308 With A. Brodish. BIOGRAPHICAL MEMOIRS 1960 Characteristics of the adrenal ascorbic acid response to adrenocorticotrophic hormone (ACTH) in the rat. Endocrinology, 66: 149-59. With E. G. Fry and M. F. M. Bonnycastle. The effect of cortisol on carbohydrate deposition and urea nitrogen excretion in adre- nalectomized rat. Proc. First Int. Congr. Endocrinol., Copen- hagen, ed. by F. Fuchs, no. 411, p. 819. (A) With O. K. Smith. The effect of adrenalectorny and cortisol on alloxan diabetic rats. Proc. First Int. Congr. Endocrinol., Co- penhagen, ed. by F. Fuchs, no. 651, p. 1293. (A) N\lith O. K. Smith and E. G. Fry. Actions of cortisol and related compounds on carbohydrate and protein metabolism. In: Metabolic Effects of Adrenal Hormones, pp. 4-24. Ciba Founda- tion Study Group no. 6. London, Churchill & Co. Medical science and the future. Yale J. Biol. Med., 33:227-34. 1962 With O. K. Smith. Some recent studies on the adrenal cortex and carbohydrate metabolism. In: The Human Adrenal Cortex, pp. 268-93. Edinburgh & London, E. & S. Livingstone, Ltd. With A. Brodish. ACTH-releasing hypothalamic neurohumor in peripheral blood. Endocrinology, 71: 298--306. With A. Arimura. The influence of a small dose of vasopressin upon the pituitary-adrenal activation in the rat. .Jap. J. Physiol., 12:411-22. With A. Arimura. Effect of intracarotid injection of pitressin, pitocin, epinephrine and acetyl choline on ACTH release in rats. Jap. J. Physiol., 12:423-28. With A. Arimura. Influence of various vaso-active materials upon the hypophyseal portal vessels of rats: observation in situ. Jap. J. Physiol., 12:429-32. 1964 With T. Hiroshige. Effect of insulin on the visceral organism in the rat. Fed. Proc., 23:461. (A) With T. Hiroshige. Effect of dexamethasone on gluconeogenesis in the visceral organism. Proc. 46th Meet. Endocr. Soc., p. 100. (A) With T. Hiroshige. The preparation, maintenance and use of a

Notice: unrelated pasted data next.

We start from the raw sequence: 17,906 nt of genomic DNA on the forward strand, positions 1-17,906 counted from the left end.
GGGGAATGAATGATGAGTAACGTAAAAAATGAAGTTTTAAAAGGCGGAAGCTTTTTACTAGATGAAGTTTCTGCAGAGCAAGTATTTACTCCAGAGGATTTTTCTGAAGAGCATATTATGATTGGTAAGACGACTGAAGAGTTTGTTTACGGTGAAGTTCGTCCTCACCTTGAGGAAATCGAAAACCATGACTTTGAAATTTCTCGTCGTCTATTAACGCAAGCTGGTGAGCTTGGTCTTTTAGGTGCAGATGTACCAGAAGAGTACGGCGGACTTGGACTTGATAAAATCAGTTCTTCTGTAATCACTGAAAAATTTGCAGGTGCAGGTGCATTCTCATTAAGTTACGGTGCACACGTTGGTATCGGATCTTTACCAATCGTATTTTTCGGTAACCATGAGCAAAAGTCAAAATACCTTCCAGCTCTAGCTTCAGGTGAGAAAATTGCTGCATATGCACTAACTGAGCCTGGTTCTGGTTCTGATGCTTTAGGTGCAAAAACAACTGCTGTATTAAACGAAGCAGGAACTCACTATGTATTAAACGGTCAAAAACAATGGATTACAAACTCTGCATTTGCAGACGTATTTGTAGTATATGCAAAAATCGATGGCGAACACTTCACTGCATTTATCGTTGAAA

CYRIL NORMAN HUGH LONG 309 visceral organism for metabolic studies in the rat. Yale .T- Biol. Med., 37: 75-92. 1965 With T. Hiroshige. Effect of dexamethasone and insulin on gluco- neogenesis in the adrenalectomized-diabetic visceral organism. Proc. 23d Int. Congr. Physiol., Tokyo, p. 259. With O. K. Smith. The effects of cortisol on the eviscerated adre- nalectomized-diabetic rat. Proc. 47th Meet. Endocr. Soc., p. 128. (A) 1967 With O. K. Smith. Effect of cortisol on the plasma amino nitrogen of eviscerated adrenalectomized-diabetic rats. Endocrinology, 80:561-66. In memoriam: lane A. Russell. Endocrinology, 81:689-92. 1970 With C. Rosendorff and l. Mooney. Sites of action of leucocyte pyrogen in the genesis of fever in the conscious rabbit. Fed. Proc., 29:523, no. 1547. (A) 1971 With O. K. Smith. Renal gluconeogenesis in eviscerated diabetic rats. Proceedings of the National Academy of Sciences, 68: 1618-22.

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Biographic Memoirs Volume 46 contains the biographies of deceased members of the National Academy of Sciences and bibliographies of their published works. Each biographical essay was written by a member of the Academy familiar with the professional career of the deceased. For historical and bibliographical purposes, these volumes are worth returning to time and again.